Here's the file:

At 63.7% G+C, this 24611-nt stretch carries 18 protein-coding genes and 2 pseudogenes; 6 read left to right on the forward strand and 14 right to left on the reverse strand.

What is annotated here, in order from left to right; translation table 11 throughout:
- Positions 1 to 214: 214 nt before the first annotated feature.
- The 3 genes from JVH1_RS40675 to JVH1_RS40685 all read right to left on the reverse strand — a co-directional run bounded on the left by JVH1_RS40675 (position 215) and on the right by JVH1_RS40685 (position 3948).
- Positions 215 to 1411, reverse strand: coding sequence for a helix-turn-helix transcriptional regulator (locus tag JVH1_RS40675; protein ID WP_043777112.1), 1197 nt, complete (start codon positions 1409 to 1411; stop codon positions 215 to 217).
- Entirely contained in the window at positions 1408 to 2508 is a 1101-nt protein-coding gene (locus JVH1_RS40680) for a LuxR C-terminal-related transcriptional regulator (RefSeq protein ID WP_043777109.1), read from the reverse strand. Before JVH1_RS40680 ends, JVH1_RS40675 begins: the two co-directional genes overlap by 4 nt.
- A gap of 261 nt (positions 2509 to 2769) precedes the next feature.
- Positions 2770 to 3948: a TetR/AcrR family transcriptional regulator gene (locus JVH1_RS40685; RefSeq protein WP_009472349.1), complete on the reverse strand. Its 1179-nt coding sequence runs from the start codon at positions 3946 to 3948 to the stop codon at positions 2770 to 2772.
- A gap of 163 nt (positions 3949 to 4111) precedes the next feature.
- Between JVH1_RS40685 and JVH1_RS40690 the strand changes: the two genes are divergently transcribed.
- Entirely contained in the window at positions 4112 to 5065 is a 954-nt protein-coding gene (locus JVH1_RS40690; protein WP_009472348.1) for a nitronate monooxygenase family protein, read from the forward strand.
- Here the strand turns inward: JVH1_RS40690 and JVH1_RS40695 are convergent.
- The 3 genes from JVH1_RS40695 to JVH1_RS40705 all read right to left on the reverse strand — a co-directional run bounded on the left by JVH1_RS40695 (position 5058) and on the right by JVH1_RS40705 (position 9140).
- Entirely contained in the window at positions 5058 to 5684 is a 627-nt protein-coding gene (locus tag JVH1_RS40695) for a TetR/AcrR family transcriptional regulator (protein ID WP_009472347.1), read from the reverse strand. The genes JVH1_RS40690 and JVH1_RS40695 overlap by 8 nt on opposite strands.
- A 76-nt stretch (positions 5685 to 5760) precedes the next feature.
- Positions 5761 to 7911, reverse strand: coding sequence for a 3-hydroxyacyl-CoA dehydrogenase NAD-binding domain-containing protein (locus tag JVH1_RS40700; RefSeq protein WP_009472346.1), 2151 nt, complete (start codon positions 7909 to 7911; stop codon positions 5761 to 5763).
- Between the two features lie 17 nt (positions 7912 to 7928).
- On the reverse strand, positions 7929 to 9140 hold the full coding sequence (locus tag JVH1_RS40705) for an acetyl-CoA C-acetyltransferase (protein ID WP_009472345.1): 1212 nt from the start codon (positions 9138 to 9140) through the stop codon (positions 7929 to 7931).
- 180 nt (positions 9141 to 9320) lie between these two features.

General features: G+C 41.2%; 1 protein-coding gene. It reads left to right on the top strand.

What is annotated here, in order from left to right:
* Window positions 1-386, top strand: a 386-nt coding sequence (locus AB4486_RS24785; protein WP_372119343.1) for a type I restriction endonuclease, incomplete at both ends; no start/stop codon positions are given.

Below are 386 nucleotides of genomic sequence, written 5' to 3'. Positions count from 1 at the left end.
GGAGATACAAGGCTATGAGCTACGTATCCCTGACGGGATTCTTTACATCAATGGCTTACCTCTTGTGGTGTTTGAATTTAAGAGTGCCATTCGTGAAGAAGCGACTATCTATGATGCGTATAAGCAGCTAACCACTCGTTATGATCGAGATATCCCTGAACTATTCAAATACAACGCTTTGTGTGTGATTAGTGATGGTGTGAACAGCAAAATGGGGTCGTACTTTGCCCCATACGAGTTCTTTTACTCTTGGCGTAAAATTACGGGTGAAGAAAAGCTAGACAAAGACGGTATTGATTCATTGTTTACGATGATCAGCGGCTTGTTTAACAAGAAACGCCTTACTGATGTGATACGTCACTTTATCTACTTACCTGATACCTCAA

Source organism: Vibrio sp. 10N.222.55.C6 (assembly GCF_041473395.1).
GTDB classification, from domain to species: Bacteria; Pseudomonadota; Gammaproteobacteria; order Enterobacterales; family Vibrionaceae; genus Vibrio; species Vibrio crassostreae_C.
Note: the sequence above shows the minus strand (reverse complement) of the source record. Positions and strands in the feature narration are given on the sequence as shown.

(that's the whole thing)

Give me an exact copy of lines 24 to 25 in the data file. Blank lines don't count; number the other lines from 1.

GGAGATACAAGGCTATGAGCTACGTATCCCTGACGGGATTCTTTACATCAATGGCTTACCTCTTGTGGTGTTTGAATTTAAGAGTGCCATTCGTGAAGAAGCGACTATCTATGATGCGTATAAGCAGCTAACCACTCGTTATGATCGAGATATCCCTGAACTATTCAAATACAACGCTTTGTGTGTGATTAGTGATGGTGTGAACAGCAAAATGGGGTCGTACTTTGCCCCATACGAGTTCTTTTACTCTTGGCGTAAAATTACGGGTGAAGAAAAGCTAGACAAAGACGGTATTGATTCATTGTTTACGATGATCAGCGGCTTGTTTAACAAGAAACGCCTTACTGATGTGATACGTCACTTTATCTACTTACCTGATACCTCAA

Source organism: Vibrio sp. 10N.222.55.C6 (assembly GCF_041473395.1).